New Year Honours
9 January 2020
The outstanding achievements of University experts have been recognised in the Queen’s New Year’s Honours list for 2020.
Professor Sophie Gilliat-Ray, School of History, Archaeology and Religion, receives an OBE for services to Education and Muslim Communities in Britain.
Professor Gilliat-Ray’s work focuses on the social scientific and anthropological study of religion in public life in Britain, and especially in public institutions.
She has conducted extensive research on chaplaincy, especially in prisons and hospitals, since 1994. The founding director of the University’s Islam-UK Centre, Professor Gilliat-Ray is committed to research that promotes understanding of Islam and the life of Muslim communities in Britain.
Professor Ian Weeks, Dean of Clinical Innovation for the University’s College of Biomedical and Life Sciences, is made an OBE, for services to knowledge transfer and medical innovation.
For more than 30 years, Professor Weeks has undertaken research and innovation in the development and manufacture of novel diagnostic tests for human disease.
As a result of collaboration with colleagues from academia, health services and industry, rapid and accurate tests are now routinely available to many millions of patients worldwide including diagnostic tests for cancer, infection, diabetes and many other illnesses, as well as blood bank tests that screen donated blood for pathogens such as HIV and hepatitis.
Professor Weeks’ current interests are directed towards the development of “precision medicine” in which information from several diagnostic methods is simultaneously analysed by artificial intelligence to assist healthcare professionals to more quickly and precisely define the patient’s disease and therefore determine the most appropriate treatment at an early stage.
Professor Weeks said: "I am delighted to receive this honour and it is testimony to the skills, expertise and commitment of numerous colleagues across a range of different public and private sector organisations with whom I have been fortunate enough to work over the years."
Also recognised is Professor Phillip Jones of the Welsh School of Architecture who becomes an OBE for services to architecture and decarbonisation.
Chair of Architectural Science and the Low Carbon Research Institute (LCRI), and co-director of the University Energy Systems Research Institute, Professor Jones's research focuses on low energy, low carbon, and sustainable design in the built environment.
In 2015, Professor Jones and a team from the School developed the first low-cost energy positive house.
Designed and constructed as part of the LCRI SOLCER project, the house is the first to combine reduced energy demand, building integrated renewable energy supply and energy storage.
Professor Jones has also provided environmental consultancy for projects including an energy analysis of the Pearl Island development in Qatar (2007), building physics for the Atkins designed Lighthouse low energy tower in Dubai (2008) and environmental analysis of the extension to the Kunsthaus Museum in Zurich (2011).
He is Chair of the Board of Warm Wales LTD, a community interest programme which focuses on reducing fuel poverty and is also Chair of the Welsh Government’s Building Regulation Advisory Committee.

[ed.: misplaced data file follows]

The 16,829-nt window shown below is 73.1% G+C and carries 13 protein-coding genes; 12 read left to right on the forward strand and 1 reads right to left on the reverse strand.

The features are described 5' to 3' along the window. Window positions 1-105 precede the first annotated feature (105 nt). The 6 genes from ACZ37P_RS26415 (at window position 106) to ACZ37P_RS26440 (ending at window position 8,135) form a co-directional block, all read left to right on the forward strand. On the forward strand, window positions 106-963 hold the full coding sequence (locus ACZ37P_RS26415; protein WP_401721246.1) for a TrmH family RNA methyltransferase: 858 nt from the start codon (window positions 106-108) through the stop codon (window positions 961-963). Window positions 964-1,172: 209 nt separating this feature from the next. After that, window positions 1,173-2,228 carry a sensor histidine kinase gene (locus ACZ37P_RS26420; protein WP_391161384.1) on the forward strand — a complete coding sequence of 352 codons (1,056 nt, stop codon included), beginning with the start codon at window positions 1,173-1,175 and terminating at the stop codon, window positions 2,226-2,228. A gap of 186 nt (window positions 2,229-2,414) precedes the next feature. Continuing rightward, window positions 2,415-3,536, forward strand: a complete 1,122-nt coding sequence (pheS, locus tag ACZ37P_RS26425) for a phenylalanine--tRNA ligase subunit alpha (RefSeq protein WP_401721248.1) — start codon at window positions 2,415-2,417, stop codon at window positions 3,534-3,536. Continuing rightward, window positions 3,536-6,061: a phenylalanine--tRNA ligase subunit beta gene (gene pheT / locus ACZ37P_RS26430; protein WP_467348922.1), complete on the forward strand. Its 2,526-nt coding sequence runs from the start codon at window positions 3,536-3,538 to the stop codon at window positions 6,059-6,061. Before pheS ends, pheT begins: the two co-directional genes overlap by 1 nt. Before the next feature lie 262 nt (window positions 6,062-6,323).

Professor Jones said: “I am delighted to receive the OBE for services to Architecture and Decarbonisation. I would like to thank all those I have worked with over the years for their support. This is a positive acknowledgement of our progress towards a more sustainable zero carbon built environment.”
Professor Timothy Walsh, School of Medicine, received an OBE for services to Microbiology and International Development.
For more than 20 years, Professor Walsh has been studying antimicrobial resistance (AMR).
He is a lead microbiologist to the Fleming Fund Expert Advisory Panel – a £265M antimicrobial resistance capacity building program with special interest in Nigeria, Pakistan and Bangladesh – and an advisor to the World Health Organisation, Chinese Center for Disease Control and Prevention and Médecins Sans Frontières.
He is also leading a project examining the burden of neonatal sepsis in Pakistan, India, Bangladesh, Rwanda, South Africa, Nigeria and Ethiopia which has so far enrolled 36,000 mothers and analysed 2600 sepsis cases.
He has recently been awarded an MRC grant to establish an AMR surveillance system throughout Vietnam in collaboration with Oxford University and the Wellcome Trust Center in Hanoi. He also has clinical studies examining the burden of AMR in the community and hospitals in San Paolo (Brazil), Phitsanulok (Thailand) and Tanta (Egypt).
Community Gateway Partnerships Manager, Ali Abdi, is made an BEM for voluntary service to the BAME community in Cardiff.
Ali joined the University’s Community Gateway team in October 2015. His work focuses on building a successful partnership between Cardiff University and the community of Grangetown and managing community events in the Grange Bowls Pavilion.
Ali said: “I was really surprised to learn I was to be included in the Queens New Years Honours List but of course absolutely delighted and honoured too. Helping my Grangetown community is something that I have always done, its second nature and all about striving to make a difference and not for recognition although this is indeed a pleasant surprise."
Alumni recognised are:
- Brian Wilson LVO (PGDip 1971) – CBE
- Martin Semple (PGCert 1991) - MBE
- Richard Tuffrey (BSc 1980, PGDip 1983) - MBE
- Professor Dr Jane Melton (BSc 1987) - MBE
- Cerian Angharad (BSc 1992) - MBE
- Professor Elizabeth Hughes (BSc 1979) - MBE
- Sir Thomas Hughes (MSc 2000) - OBE
- Javad Marandian (BEng 1988) - OBE
- Brian Ellam (BMus 1985) - BEM
- Sir Keith Thomas FBA (Hon 1995) - CH
The full list of New Year’s Honours 2020 can be found here.